The house is a 2 -bedroom, 1-bathroom upstairs unit and a 2-bedroom, 1-bathroom downstairs unit, listed for $289,000. It's located in an area of town that I’m not familiar with the rental income, but when I run the numbers on it, I would need about $1,100/month for the downstairs unit to make this a profitable rental. Kijiji tells me I can get anywhere from $800 - $1,200/month for it, but that’s a pretty big range and I wouldn’t bother even putting an offer on the house if the downstairs unit only rented for $800/month.
At $1,200/month however, that’s a different story. Let's take a look.
So how can I figure out if this downstairs unit will rent for $800/month or for $1,200/month? Well the only way to really figure that out is to list it for rent and see what happens.
So that’s exactly what I do.
I start out by screen-capturing some good photos from the listing and then I create a Kijiji/Used Victoria/Padmapper ad based on the information in the listing. Does it have a dishwasher, laundry, private entrance or yard? I take whatever details I have and I include those in the ad. I choose a realistic date that it could be rented for if I bought it (i.e., it’s September 5th today so I could reasonably buy this and rent it out for November 1), choose the price I ideally want to get, then I post the ad and see what happens.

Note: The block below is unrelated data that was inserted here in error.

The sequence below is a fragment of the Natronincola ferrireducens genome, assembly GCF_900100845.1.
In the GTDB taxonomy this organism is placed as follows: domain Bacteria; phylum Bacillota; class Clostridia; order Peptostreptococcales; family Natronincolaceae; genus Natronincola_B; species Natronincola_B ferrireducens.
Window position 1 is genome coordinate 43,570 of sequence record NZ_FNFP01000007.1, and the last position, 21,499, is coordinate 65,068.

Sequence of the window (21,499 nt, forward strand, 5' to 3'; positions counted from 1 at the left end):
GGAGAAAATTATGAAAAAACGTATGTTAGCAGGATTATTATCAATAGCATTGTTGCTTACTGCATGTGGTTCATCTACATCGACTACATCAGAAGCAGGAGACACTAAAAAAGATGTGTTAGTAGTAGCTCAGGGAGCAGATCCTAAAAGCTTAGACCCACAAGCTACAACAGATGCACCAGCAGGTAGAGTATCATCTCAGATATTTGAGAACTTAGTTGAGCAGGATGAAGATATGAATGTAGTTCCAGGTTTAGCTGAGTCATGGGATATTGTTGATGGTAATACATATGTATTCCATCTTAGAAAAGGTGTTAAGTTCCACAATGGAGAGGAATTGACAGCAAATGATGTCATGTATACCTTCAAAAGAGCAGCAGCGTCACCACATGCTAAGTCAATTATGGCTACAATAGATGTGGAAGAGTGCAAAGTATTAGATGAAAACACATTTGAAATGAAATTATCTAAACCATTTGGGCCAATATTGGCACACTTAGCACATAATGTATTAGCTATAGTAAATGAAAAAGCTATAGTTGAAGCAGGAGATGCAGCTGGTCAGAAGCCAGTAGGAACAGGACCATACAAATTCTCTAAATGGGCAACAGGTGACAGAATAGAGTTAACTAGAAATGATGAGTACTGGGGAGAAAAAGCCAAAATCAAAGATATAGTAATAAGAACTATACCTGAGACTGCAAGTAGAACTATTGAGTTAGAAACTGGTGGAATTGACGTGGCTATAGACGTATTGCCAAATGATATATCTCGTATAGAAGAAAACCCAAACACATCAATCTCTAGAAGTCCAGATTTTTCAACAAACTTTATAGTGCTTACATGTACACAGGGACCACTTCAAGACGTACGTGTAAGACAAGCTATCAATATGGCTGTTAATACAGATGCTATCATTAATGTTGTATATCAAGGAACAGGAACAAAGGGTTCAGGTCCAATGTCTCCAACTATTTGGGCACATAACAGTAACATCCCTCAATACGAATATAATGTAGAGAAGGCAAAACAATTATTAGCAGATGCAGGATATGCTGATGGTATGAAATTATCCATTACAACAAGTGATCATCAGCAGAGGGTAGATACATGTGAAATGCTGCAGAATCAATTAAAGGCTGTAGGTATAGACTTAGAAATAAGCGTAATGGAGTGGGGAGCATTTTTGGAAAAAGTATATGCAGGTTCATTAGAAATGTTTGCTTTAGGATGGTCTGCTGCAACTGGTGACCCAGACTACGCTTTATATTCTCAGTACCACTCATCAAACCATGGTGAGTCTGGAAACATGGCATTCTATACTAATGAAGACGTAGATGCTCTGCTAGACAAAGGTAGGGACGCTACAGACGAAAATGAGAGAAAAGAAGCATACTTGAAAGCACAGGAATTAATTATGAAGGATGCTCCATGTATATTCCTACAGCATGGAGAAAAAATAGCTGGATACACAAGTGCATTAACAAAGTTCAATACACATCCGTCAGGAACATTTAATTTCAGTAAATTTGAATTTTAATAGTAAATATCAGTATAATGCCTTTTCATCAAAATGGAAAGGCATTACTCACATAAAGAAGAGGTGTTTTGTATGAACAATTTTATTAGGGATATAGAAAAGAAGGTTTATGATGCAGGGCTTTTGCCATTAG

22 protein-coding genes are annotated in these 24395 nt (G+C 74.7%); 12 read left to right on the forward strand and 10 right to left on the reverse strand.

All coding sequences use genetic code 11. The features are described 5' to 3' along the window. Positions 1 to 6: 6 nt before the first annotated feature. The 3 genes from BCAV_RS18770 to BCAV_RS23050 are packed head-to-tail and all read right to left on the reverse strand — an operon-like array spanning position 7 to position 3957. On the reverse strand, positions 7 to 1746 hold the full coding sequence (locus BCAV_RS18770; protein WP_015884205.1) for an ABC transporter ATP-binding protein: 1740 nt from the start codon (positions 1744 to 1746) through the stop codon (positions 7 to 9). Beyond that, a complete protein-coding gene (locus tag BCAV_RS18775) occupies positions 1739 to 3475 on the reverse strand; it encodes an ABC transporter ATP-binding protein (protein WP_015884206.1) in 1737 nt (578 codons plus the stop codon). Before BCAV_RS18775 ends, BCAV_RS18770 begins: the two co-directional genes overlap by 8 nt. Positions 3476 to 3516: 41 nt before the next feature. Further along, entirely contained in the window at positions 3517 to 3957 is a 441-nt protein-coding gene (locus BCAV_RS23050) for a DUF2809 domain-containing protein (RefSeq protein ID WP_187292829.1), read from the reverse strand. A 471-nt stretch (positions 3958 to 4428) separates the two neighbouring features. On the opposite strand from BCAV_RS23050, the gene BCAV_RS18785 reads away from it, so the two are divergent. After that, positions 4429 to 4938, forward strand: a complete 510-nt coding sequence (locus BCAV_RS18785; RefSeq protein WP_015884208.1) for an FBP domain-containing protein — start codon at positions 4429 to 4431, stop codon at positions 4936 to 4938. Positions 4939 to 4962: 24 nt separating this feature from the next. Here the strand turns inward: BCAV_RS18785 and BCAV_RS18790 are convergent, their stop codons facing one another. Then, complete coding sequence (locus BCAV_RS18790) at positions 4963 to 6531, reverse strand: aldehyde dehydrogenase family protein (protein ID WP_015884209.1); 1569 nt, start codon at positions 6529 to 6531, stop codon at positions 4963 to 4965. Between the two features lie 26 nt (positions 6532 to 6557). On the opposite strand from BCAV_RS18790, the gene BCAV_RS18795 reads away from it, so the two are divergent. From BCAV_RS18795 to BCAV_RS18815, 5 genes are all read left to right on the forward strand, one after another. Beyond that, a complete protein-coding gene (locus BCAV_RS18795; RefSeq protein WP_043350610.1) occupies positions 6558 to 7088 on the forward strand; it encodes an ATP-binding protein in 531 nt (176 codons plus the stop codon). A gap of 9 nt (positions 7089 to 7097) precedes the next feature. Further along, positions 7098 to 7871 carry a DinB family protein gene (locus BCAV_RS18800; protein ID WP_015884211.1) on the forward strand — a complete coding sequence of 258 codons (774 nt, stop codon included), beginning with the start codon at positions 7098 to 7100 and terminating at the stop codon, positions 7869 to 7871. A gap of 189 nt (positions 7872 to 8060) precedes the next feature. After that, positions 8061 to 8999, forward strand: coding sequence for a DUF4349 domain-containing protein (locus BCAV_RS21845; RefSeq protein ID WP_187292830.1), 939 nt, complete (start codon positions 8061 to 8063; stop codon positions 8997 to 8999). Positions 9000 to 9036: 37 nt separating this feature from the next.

This is the part where you wait. And try to remain patient.
I usually only leave my ad up for a day or two to see what happens. If I get one response in 2 days, then maybe I’ve posted the apartment at too high of a price. If I get 20 responses in 2 days, then perhaps I’ve posted it too low. If I get responses from people that are eager and interested, then I know I’ve got an apartment that will be a winner.
This is how you establish your need. It’s like doing market research for a product before you build it. What is the point in spending all of that time creating something for people that they inevitably don’t want? Why not first establish the want/need for it, then bring it to life. I never want to invest in something that will fail, and so I will go through all of the initial market research to make sure my product (i.e., apartment) is in high demand.
Also, for those of you that are thinking this is awfully mean of me to post an ad for an apartment that I haven’t bought yet and leading people on, I’ll clarify. I am completely transparent and honest with everyone who answers my ads. When they message me with interest, I tell them I am currently in the process of purchasing the house, and that I will keep them up to date as the deal unfolds. No one up to this point has ever had an issue with that answer, and in fact I have previously signed a lease before I had even fully closed on a house. My renters were understanding of the buying process and were happy to wait for the apartment.
One of the biggest lessons I have learned is that being honest with people is ALWAYS the right thing to do. People are constantly more understanding that you think they will be.
Well, that’s a short and sweet post for today. It had everything to do with this past weekend being a long weekend and #RealEstateWednesday creeping up on me faster than I expected. Also spending summer days swimming in waterfalls with this girl :)
Next week Stella and I will be addressing a question from our readers about what spending $1,500/month equates to in a rental property. This is going to be one of my favourite posts because I get to go (virtual) HOUSE HUNTING!